Updated: 01-29-2015The Federal Open Market Committee (FOMC) started 2015 with neither a bang nor a whimper. It was more like a resolute sigh.

Its latest directive began with an emphasis on the improvement in the U.S. economy, noting that information received since it last met in December suggests economic activity has been expanding at a solid pace. At the December meeting, it noted economic activity is expanding at a moderate pace.

The latest directive also stretched to point out that household purchasing power has been boosted by recent declines in energy prices. There wasn't any acknowledgment of improved purchasing power in the prior directive even though oil prices had declined roughly 50% from their June highs at the time of the December FOMC meeting.

The strongest statement, though, about the goings-on in the U.S. economy was perhaps embedded in what the FOMC didn't say. To that end, there was no mention of global developments currently having any impact on the U.S. economy.

To be fair, "international developments" was added to the wide range of information the FOMC will look at regarding its assessment of how it is progressing toward meeting its objectives of maximum employment and 2 percent inflation. The December directive did not include that language on "international developments."

The absence of any mention of what is currently going on abroad implies to us that the FOMC is not overly concerned about a spillover effect to the U.S. economy; accordingly, we suspect its tacit aim is to keep the market vested in the possibility (but not the guarantee) that a hike in the fed funds rate could still take place in mid-2015.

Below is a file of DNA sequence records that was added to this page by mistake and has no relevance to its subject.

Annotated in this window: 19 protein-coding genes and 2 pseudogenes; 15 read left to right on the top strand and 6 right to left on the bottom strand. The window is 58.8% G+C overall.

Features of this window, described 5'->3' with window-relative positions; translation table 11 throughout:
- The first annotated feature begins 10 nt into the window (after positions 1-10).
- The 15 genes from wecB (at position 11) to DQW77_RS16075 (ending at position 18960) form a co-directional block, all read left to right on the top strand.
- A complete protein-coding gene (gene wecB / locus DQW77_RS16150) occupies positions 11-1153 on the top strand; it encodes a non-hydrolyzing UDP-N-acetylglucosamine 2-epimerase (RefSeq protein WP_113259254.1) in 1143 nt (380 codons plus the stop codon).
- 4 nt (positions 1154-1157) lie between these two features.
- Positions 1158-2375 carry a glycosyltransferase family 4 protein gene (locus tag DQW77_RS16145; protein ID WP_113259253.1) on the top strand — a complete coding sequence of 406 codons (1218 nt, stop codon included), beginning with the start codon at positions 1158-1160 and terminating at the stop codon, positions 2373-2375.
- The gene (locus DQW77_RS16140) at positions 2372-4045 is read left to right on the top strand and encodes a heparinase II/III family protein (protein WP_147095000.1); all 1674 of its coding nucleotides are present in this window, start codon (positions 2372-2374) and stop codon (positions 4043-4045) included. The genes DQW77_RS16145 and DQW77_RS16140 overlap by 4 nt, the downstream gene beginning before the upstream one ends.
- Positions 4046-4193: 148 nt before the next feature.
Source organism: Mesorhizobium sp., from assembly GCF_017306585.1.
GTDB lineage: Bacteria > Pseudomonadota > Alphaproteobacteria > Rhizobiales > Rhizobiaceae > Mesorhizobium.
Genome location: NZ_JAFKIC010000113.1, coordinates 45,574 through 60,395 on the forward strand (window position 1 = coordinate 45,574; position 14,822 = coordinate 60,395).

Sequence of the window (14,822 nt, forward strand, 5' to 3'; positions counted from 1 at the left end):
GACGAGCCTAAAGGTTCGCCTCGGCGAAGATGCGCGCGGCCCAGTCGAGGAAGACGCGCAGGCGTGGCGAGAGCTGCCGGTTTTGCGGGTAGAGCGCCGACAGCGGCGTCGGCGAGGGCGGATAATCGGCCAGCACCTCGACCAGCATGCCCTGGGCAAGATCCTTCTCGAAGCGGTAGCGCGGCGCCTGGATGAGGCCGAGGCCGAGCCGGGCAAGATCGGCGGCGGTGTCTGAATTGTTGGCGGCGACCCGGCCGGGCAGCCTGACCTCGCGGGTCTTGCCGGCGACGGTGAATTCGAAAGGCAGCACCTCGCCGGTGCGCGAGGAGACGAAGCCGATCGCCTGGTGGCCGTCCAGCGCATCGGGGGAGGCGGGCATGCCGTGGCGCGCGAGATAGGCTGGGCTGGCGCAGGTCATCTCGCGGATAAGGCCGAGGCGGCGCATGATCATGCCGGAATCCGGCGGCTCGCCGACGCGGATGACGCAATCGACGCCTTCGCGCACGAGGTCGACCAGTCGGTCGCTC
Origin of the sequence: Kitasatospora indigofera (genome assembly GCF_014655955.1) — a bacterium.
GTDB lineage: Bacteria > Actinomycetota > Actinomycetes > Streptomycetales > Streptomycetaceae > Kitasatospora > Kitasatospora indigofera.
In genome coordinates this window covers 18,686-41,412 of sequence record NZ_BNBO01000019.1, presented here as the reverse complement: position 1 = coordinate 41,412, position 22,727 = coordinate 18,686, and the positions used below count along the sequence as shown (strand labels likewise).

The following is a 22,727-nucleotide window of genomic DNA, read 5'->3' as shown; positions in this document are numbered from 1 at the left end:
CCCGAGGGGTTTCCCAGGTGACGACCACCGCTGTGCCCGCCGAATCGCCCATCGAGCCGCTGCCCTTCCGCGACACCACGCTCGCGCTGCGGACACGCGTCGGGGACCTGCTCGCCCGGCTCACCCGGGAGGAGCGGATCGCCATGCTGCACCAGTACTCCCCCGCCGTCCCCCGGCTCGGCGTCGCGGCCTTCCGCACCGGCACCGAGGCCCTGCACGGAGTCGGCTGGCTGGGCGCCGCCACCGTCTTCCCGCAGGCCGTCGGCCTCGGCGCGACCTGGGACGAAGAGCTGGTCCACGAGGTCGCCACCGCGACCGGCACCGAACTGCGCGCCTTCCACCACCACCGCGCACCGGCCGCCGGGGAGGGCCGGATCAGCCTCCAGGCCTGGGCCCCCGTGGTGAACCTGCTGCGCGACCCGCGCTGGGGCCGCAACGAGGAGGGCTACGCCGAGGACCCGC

For that matter, it could happen sooner. We say that only because the directive reiterated the FOMC's position that increases in the fed funds rate could occur sooner than now anticipated if incoming information indicates faster progress toward meeting its dual mandate than the Committee now expects. They could come later, too, if that progress proves slower than expected.

As of now, the FOMC thinks the underutilization of labor resources continues to diminish, yet it acknowledges that market-based measures of inflation compensation have declined substantially in recent months. The FOMC thinks that inflation over the medium term will rise gradually toward 2 percent as the labor market improves and the transitory effects of lower energy prices and other factors dissipate.

The latest directive has dropped the "considerable time" language and has been streamlined to acknowledge the FOMC's judgment that it can be patient in beginning to normalize the stance of monetary policy.

The Fed of course left the 0 to percent target range for the fed funds rate unchanged. The vote for the monetary policy action was unanimous.

What wasn't unanimous was the response of the capital markets to the latest Fed directive. Treasuries rallied, stocks sold off sharply, and the U.S. Dollar Index advanced after the FOMC decision.

That was deemed by some to mean the Fed's directive wasn't clear cut, having offered a little something for both the hawks (economic activity expanding at a solid pace and improved household purchasing power) and the doves (substantial decline in market-based measures of inflation compensation and concession that international developments will factor into its policy assessment).

In the end, the disparate reactions point to confusion in the market. That's not what anyone wants to see. It breeds increased volatility, which has been a featured happening so far in 2015 due, among other things, to the suspect policies of central banks around the globe.

--Patrick J. O'Hare, Briefing.com
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